Hit & Run

Airbnb Sues To Defend Itself from City Regulations; Santa Monica Latest Target

The company insists forcing it to be liable for its hosts' misbehavior violates the Communications Decency Act, and forcing it to collect and deliver information on hosts to city violates Stored Communications Act.

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Airbnb (along with another company in the same space, Homeaway in a separate suit) sued the city of Santa Monica last week in U.S. District Court in Los Angeles.

The company argued that regulations aimed at its service of matching buyers and sellers of short term rentals via website and app violated its 1st, 4th, and 14th Amendment rights. (I reported on the first conviction under those laws against an AirBnb host in Santa Monica in August.)

Effie Y/Foter

This is the third such suit filed by Airbnb against California cities since June; they've also sued San Francisco and Anaheim. Anaheim faces a similar suit in state court from aggreived short-term rental housing owners.

Alison Schumer, a spokeswoman for Airbnb, told the Los Angeles Times that "Santa Monica's clumsily written law punishes hosts who depend on home sharing to make ends meet and travelers looking for low-cost accommodations near the beach. The city is unwilling to make necessary improvements to its draconian law, so while this isn't a step we wanted to take, it's the best way to protect our community of hosts and guests."

The challenged laws completely bar rentals of whole apartments for fewer than 30 days, strongly hobbling the business model. It also imposes rules forcing Airbnb hosts to post business licenses to operate on their online listings and pay a 14 percent hotel tax to the city, and holds the website liable for hosts violations.

Part of the suit argues that "The ordinance seeks to hold Airbnb liable for content created by third-party users, by punishing Airbnb for listings posted to its platform where those listings do not comply with city law. As such, the ordinance unquestionably treats online platforms such as Airbnb as the publisher or speaker of third-party content and is completely preempted by the [Communications Decency Act] CDA."

The San Francisco suit is based on a similar appeal to the CDA.

The suit also insists that the Stored Communication Act and the 4th Amendment are violated by Santa Monica, since the law forces "disclosure to the City of certain customer information without any legal process or pre-compliance review."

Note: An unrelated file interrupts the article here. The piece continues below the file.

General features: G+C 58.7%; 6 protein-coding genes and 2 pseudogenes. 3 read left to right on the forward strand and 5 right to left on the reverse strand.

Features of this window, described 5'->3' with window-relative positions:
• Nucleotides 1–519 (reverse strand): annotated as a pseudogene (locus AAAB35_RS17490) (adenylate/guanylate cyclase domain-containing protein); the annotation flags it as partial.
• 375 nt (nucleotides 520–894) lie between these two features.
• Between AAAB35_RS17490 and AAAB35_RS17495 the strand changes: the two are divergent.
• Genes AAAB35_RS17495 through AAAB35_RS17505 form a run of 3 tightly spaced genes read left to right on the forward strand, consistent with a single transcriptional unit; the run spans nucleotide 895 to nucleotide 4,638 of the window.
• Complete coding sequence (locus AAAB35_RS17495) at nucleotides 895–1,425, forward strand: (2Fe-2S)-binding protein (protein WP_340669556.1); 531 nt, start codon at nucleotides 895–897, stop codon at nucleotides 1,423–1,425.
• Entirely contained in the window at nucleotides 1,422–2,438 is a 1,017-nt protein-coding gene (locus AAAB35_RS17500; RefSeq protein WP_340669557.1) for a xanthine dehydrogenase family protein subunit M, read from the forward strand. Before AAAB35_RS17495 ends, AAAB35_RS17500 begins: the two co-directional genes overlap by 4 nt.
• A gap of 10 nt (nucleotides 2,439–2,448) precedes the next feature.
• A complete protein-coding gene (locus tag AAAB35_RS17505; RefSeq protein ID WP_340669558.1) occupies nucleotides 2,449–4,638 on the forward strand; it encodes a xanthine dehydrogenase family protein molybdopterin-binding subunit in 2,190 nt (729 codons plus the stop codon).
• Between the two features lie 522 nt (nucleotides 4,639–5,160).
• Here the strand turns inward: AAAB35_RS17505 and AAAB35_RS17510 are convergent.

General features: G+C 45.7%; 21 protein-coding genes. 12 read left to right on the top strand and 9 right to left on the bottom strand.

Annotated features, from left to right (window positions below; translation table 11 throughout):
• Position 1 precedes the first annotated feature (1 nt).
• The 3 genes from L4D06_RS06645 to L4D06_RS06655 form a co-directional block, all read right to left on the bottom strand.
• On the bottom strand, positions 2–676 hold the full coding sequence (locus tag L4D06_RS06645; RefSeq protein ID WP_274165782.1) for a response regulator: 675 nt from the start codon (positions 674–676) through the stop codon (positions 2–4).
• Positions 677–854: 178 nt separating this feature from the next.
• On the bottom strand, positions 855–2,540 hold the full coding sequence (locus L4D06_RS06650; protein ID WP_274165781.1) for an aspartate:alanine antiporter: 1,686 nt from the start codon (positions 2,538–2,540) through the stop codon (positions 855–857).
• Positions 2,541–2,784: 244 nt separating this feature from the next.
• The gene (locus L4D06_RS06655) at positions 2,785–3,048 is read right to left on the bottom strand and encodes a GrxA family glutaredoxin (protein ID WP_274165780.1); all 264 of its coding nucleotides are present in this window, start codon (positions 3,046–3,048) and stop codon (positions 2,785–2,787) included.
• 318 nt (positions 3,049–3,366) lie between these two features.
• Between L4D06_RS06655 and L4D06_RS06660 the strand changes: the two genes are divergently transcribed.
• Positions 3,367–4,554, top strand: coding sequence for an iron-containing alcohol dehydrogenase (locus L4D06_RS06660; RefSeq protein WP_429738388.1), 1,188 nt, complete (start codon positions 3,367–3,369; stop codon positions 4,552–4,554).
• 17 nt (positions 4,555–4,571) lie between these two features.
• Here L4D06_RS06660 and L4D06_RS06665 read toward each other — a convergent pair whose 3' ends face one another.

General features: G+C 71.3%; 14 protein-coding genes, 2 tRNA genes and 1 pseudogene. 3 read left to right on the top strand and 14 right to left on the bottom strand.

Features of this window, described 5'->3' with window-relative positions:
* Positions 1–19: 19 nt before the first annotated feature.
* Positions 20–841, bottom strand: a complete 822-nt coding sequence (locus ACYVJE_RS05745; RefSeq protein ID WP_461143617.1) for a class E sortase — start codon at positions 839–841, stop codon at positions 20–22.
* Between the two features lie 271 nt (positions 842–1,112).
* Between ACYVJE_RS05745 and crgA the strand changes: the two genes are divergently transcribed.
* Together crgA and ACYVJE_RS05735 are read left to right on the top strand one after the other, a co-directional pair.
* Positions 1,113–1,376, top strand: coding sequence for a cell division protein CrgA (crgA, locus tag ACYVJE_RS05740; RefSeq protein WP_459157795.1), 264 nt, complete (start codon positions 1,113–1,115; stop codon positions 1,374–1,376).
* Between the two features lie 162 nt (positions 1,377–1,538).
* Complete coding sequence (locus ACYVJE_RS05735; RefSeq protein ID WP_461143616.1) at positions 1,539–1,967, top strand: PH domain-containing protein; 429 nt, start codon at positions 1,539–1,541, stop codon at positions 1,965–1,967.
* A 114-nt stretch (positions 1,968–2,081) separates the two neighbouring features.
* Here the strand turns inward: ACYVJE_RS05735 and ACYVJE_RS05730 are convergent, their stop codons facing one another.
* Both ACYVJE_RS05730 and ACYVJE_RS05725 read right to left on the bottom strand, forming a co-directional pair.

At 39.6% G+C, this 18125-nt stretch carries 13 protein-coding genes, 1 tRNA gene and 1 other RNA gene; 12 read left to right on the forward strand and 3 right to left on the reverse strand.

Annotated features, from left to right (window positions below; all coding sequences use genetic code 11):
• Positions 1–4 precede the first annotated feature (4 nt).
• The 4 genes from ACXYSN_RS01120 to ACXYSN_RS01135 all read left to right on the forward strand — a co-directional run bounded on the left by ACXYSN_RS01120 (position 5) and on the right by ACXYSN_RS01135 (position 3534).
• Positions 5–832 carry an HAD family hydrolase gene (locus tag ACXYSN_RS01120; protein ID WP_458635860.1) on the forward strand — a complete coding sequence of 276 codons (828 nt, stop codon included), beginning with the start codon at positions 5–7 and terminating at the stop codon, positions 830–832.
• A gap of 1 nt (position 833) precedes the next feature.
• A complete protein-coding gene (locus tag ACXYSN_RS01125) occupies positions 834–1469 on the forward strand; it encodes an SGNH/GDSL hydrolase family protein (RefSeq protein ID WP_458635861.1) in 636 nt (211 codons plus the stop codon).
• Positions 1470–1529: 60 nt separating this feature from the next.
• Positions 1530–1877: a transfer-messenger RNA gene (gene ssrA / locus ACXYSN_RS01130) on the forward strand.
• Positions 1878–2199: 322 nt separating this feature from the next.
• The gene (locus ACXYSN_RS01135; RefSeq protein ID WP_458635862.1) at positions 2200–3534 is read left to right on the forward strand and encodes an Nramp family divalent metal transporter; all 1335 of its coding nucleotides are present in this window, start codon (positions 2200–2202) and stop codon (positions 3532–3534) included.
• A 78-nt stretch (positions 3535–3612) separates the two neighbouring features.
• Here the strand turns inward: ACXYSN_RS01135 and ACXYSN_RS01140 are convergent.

Courthouse News Service reports that:

Airbnb already has paid $20,000 in fines [to Santa Monica], KPCC radio reported in late July…In its 22-page lawsuit, Airbnb says it "has paid all of the citations it has received under protest," and says the city should enforce its laws against the hosts who violate them, not Airbnb.
The San Francisco-based company says the regulations force it to pay criminal fines without any evidence of intentional wrongdoing.
"The city has impermissibly created a strict-liability crime for publishing third-party advertisements for rentals that prove to be unlawful for one reason or another, even if the hosting platform has no knowledge of the violation," the complaint states.
It claims the city law and enforcement of it violate constitutional guarantees of due process, and that the city's demand for information about its customers constitutes unconstitutional search and seizure.
Both companies seek declaratory judgment that the ordinance is unconstitutional, and an injunction against its enforcement.

Consumerist reports on some more aspects of the Santa Monica regulations that harass AirBnb, which by law:

must not only collect and remit taxes to the city, they must regularly provide the city with a list of all their properties in Santa Monica, along with the name of the homeowner, the length of each stay, and the price paid for each rental.

Violation of the ordinance could result in penalties of up to $500 and six months in prison.

Since the city enacted the ordinance, Airbnb says it has received multiple notices from the city demanding the removal of "hundreds" of allegedly unlawful vacation rentals.

The Times reports that the Anaheim suit is going to be abandoned by Airbnb since "Anaheim officials reviewed the law and agreed not to enforce the provision that would punish hosting sites" for illegal behavior by hosts pending a complete ban on short-term rentals that will go into effect in April 2018.